“Do no harm” is a phrase often associated with the health professions, but what about when it comes to the environment? In healthcare, the main priority is always the patient. “Being green” just isn’t at the forefront of practitioners’ minds. But the health industry is a major source of pollutants. Dentistry alone is the single largest source of mercury, a potent neurotoxin, at sewage treatment plants, according to the U.S. Environmental Protection Agency. Does doing no harm stop at the clinic’s doors? Or is there a way to balance the immediate needs of the patient with the long-term needs of society and the environment?
Advocating for a more environmentally-friendly healthcare industry, particularly dentistry, gets Shivani Kamodia really fired up. She’s the first student from the University of Michigan’s (U-M) School of Dentistry to receive a Dow Sustainability Fellowship and asserts that sustainable dental practices are overlooked. Kamodia is working to change that by collaborating with five other Dow Fellows representing seven U-M schools and colleges (see collaborators and units below).
The team conducted a research project to address the scarcity of sustainable dentistry data and resources. To this end, they reviewed current research on sustainability in healthcare and performed a case study at the School of Dentistry. The team examined students’ attitudes toward sustainability and waste reduction methods. Based on their findings, they created a “Greening the Dental Clinic” toolkit. The kit contains information from the case study, including recommendations for how to incorporate sustainability practices into a clinical setting, and has been embraced by the U-M dental school community. The team’s efforts have reduced waste and are saving the school money and resources.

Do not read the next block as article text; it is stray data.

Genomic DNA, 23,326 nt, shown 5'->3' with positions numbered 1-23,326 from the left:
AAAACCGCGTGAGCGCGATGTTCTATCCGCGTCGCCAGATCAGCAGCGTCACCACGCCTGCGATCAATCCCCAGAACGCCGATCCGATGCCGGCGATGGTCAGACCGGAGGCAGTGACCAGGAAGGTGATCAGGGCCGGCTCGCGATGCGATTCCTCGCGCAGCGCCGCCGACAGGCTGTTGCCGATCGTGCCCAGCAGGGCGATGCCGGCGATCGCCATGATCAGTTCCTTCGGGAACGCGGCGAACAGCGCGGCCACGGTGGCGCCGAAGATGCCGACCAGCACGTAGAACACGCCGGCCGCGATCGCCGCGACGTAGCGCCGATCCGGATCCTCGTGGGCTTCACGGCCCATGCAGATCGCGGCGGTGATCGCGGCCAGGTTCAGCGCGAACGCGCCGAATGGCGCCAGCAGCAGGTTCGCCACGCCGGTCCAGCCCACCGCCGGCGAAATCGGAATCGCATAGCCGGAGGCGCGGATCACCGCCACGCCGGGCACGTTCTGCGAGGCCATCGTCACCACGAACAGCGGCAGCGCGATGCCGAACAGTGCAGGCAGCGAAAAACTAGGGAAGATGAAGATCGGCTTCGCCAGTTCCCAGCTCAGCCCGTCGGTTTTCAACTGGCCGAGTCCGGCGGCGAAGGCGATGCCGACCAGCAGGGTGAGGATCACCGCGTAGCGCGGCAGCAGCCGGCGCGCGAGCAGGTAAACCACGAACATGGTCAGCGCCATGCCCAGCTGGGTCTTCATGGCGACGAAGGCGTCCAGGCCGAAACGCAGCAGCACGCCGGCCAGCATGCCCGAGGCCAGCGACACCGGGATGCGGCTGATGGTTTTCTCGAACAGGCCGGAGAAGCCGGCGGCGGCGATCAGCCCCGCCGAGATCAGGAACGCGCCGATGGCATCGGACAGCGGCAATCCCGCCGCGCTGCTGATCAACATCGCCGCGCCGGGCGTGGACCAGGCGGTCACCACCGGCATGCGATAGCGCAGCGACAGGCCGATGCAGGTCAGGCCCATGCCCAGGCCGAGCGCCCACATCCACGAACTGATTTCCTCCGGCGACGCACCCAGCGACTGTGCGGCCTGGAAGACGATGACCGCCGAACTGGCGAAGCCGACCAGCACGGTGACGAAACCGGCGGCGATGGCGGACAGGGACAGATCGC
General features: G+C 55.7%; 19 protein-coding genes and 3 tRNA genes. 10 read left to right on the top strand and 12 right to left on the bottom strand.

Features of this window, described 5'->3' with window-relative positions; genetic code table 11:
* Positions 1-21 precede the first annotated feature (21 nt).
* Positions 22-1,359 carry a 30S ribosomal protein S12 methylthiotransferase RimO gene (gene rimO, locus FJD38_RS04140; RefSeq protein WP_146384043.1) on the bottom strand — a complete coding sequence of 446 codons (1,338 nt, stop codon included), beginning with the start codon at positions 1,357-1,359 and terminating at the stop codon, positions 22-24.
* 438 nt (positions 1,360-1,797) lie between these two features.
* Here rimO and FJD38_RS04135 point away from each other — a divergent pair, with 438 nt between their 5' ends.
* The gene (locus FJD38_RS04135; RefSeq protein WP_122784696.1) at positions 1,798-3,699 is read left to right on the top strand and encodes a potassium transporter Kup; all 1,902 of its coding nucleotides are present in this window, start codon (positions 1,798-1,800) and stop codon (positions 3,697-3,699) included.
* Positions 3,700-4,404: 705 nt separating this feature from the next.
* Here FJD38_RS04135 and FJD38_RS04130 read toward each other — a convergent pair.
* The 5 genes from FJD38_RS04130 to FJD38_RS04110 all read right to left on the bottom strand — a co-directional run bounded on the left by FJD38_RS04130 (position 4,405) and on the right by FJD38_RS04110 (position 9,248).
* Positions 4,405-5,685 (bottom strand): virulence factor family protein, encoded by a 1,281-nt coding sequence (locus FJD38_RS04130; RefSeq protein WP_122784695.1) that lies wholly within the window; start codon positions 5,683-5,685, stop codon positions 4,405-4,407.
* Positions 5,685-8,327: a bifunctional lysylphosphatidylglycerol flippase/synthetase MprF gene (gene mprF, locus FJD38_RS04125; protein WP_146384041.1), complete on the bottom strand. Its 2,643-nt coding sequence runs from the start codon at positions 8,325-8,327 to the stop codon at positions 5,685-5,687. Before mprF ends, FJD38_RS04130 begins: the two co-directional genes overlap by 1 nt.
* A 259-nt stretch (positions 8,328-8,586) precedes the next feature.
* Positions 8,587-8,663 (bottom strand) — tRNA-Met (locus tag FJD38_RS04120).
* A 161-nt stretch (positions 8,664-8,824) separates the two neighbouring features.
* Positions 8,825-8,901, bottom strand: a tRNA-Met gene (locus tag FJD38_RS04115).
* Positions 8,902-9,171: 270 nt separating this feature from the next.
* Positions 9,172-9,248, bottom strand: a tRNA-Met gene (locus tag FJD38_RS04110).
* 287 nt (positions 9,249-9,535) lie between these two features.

The case study revealed that many dentistry students value sustainability; as a new generation of environmentally-conscious dentists moves into the field, interest in incorporating sustainability into clinical operations will likely grow. To meet that future demand, the team hopes to feature their toolkit on the website of their partner organization Practice Greenhealth, and publish their case study in a dental journal. This will provide practicing dentists with access to the team’s findings and recommendations and help foster a new culture of sustainability within the dental profession.
Currently, the team is working on a pilot project with the School of Dentistry exploring the use of reusable safety glasses.
Made possible by The Dow Chemical Company, the Dow Sustainability Fellows Program at the University of Michigan supports full-time graduate students and postdoctoral scholars at the university who are committed to finding interdisciplinary, actionable, and meaningful sustainability solutions on local-to-global scales. The program prepares future sustainability leaders to make a positive difference in organizations worldwide. We believe that diversity, equity, and inclusion are key to individual empowerment, and the advancement of sustainability knowledge, learning, and leadership. See:http://sustainability.umich.edu/dow